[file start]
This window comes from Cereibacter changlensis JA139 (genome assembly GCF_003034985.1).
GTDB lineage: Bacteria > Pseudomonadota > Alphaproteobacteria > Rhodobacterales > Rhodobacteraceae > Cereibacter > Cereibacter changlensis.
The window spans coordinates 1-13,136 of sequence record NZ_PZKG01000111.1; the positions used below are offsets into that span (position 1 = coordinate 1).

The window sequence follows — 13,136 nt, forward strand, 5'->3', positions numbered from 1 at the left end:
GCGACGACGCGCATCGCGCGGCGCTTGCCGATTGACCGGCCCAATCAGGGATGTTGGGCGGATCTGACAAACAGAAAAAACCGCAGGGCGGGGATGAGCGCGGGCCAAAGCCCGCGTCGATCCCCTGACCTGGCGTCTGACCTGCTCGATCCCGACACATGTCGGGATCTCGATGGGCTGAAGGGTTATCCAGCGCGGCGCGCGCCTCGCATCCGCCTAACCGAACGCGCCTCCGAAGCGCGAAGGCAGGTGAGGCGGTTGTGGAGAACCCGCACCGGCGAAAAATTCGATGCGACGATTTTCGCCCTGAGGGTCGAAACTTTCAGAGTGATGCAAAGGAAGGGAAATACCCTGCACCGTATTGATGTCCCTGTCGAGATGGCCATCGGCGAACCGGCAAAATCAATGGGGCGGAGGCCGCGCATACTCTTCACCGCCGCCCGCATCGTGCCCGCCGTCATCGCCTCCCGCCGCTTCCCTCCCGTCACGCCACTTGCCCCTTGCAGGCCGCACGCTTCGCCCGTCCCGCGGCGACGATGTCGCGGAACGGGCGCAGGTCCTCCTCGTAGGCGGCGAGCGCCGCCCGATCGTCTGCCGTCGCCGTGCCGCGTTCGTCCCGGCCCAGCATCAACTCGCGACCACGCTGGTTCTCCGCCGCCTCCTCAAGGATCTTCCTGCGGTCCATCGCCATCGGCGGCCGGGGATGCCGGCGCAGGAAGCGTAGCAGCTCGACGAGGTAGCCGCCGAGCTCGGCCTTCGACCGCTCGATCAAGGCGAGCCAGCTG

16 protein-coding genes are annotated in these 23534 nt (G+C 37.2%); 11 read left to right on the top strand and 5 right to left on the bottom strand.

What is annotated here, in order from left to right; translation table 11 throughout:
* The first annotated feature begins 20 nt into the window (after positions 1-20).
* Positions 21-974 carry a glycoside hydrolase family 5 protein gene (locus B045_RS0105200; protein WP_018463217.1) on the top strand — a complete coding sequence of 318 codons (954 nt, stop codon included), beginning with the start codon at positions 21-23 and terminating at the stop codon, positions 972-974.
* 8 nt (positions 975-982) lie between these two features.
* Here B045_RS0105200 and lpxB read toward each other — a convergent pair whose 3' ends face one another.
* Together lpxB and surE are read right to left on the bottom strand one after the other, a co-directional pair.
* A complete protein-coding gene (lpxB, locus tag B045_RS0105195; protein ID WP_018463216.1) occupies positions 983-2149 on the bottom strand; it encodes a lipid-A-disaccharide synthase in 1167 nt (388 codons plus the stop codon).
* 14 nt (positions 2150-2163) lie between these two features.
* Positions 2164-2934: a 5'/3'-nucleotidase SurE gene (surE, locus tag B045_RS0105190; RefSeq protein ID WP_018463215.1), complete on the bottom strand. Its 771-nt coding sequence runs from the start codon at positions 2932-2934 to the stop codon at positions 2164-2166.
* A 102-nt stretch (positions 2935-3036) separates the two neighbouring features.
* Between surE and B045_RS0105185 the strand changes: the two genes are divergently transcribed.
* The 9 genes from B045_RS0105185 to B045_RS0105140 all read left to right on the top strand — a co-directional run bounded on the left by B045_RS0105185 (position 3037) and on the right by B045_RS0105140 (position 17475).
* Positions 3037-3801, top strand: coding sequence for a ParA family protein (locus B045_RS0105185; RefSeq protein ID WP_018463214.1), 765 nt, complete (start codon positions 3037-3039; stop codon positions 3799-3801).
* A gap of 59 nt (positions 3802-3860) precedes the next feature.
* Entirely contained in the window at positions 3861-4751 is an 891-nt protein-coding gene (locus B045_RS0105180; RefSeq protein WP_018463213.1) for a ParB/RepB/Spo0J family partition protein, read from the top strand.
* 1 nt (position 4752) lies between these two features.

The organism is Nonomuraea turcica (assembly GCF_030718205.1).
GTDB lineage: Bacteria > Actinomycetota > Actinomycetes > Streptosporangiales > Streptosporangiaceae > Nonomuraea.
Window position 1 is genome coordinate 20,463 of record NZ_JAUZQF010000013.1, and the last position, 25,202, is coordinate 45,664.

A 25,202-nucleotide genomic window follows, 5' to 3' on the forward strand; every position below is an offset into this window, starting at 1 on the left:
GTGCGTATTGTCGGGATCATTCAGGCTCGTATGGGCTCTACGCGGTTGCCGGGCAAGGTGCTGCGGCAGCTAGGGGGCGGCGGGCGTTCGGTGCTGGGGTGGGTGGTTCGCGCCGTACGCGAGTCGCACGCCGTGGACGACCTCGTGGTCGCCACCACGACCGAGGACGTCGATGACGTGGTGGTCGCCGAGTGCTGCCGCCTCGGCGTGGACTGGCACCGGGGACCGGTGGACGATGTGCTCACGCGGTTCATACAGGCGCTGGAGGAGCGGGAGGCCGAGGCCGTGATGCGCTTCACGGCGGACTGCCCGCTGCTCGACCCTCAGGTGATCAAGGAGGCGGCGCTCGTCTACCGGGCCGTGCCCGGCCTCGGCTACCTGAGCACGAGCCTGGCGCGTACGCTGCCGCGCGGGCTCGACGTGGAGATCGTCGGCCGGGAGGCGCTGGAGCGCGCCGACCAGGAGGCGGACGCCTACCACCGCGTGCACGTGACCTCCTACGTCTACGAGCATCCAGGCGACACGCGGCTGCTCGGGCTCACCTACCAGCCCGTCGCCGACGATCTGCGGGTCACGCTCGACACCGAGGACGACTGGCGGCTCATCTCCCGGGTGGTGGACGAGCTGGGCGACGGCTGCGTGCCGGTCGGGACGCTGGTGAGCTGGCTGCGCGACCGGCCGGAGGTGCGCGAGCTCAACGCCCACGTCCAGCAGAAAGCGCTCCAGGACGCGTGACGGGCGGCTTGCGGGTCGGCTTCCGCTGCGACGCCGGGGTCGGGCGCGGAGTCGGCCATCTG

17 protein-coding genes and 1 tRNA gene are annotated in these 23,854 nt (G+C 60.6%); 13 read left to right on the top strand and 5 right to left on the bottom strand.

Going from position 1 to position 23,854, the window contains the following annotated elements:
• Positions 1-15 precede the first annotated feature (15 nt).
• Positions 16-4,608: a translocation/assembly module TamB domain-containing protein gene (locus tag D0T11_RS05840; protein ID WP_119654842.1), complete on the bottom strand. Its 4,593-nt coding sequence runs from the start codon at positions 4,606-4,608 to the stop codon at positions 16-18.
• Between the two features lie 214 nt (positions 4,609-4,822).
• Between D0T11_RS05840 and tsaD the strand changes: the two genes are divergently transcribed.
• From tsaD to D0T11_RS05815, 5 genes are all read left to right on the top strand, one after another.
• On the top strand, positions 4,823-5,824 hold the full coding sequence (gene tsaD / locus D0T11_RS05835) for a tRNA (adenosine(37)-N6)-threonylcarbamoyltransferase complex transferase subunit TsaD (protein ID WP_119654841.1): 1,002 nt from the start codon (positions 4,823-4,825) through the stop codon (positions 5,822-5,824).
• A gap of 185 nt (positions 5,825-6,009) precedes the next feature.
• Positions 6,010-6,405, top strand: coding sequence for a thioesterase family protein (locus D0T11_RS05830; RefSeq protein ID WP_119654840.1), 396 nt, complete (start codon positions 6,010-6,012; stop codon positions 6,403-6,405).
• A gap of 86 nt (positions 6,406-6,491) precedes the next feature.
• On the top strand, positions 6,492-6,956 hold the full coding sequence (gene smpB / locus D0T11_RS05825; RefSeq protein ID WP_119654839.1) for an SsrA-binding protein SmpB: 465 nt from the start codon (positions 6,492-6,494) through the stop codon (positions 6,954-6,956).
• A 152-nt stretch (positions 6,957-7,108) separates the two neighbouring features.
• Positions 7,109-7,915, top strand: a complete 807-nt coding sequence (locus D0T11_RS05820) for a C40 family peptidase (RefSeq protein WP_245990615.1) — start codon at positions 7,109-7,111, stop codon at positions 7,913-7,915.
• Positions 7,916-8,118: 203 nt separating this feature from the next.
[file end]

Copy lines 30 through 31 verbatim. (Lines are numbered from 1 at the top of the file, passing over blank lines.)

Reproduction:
• Positions 1-15 precede the first annotated feature (15 nt).
• Positions 16-4,608: a translocation/assembly module TamB domain-containing protein gene (locus tag D0T11_RS05840; protein ID WP_119654842.1), complete on the bottom strand. Its 4,593-nt coding sequence runs from the start codon at positions 4,606-4,608 to the stop codon at positions 16-18.